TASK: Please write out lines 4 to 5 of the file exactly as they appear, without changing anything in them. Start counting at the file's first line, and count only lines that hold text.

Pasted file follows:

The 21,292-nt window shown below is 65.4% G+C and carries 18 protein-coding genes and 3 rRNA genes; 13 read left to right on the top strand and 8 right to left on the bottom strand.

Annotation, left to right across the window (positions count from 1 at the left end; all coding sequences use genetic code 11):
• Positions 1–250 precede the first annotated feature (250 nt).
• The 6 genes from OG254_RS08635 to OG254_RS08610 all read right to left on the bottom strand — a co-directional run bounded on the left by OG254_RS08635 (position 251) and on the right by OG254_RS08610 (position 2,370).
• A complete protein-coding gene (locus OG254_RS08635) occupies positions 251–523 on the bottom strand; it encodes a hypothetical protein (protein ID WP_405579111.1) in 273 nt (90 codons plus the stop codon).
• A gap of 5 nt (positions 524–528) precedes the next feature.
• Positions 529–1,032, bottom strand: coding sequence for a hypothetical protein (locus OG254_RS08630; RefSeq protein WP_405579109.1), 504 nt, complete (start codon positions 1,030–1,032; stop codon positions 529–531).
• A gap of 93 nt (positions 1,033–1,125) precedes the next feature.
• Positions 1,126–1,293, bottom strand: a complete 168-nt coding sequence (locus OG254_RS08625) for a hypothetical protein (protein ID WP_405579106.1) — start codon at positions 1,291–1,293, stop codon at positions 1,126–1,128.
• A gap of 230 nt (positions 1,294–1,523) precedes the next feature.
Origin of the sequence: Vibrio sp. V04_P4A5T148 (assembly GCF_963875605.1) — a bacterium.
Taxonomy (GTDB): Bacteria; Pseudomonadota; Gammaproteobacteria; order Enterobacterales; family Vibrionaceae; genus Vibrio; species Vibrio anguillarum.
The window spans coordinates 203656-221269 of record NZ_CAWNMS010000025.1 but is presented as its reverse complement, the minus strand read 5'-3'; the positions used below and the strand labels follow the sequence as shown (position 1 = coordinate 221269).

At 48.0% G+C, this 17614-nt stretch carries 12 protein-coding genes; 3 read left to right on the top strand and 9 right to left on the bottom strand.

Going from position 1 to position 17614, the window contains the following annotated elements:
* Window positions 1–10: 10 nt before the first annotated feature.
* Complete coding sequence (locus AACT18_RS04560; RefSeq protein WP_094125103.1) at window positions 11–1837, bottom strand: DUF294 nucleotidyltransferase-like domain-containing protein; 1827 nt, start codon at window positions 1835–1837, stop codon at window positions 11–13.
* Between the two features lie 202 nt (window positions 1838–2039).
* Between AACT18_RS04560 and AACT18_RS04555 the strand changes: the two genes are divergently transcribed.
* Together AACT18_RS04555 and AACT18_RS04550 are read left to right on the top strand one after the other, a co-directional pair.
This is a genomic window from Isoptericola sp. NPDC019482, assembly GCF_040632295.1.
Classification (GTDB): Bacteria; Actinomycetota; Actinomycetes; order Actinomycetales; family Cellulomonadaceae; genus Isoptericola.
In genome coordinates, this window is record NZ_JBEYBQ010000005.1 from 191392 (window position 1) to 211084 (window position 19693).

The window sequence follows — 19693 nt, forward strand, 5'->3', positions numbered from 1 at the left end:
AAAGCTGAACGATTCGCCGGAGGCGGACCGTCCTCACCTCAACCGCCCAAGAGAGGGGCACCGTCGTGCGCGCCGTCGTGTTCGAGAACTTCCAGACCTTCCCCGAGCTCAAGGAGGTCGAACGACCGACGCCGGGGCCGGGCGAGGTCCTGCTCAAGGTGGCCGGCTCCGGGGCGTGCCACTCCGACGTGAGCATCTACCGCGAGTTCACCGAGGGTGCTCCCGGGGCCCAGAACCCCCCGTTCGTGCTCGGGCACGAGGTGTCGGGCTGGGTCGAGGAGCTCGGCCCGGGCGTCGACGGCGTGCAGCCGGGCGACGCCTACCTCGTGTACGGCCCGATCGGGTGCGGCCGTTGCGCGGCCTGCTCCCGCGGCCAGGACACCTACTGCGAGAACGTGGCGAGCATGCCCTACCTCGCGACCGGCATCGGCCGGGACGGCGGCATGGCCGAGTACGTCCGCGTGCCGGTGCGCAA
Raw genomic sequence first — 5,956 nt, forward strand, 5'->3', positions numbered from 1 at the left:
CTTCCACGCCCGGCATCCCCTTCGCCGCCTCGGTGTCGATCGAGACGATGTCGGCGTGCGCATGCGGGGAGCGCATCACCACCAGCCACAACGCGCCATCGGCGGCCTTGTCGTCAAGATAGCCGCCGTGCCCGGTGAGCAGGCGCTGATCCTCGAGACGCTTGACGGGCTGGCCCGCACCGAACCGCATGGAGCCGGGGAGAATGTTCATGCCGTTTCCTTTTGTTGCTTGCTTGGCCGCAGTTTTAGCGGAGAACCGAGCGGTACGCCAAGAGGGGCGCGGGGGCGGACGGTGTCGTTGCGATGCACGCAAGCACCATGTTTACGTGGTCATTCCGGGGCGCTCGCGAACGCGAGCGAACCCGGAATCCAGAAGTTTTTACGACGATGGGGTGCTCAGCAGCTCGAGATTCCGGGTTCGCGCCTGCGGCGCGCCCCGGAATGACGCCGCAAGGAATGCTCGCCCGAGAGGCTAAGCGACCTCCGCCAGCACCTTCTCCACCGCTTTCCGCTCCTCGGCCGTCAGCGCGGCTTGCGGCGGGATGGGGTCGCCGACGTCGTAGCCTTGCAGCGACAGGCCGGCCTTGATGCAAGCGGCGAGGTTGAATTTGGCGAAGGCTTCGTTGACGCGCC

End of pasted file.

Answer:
• The 6 genes from OG254_RS08635 to OG254_RS08610 all read right to left on the bottom strand — a co-directional run bounded on the left by OG254_RS08635 (position 251) and on the right by OG254_RS08610 (position 2,370).
• A complete protein-coding gene (locus OG254_RS08635) occupies positions 251–523 on the bottom strand; it encodes a hypothetical protein (protein ID WP_405579111.1) in 273 nt (90 codons plus the stop codon).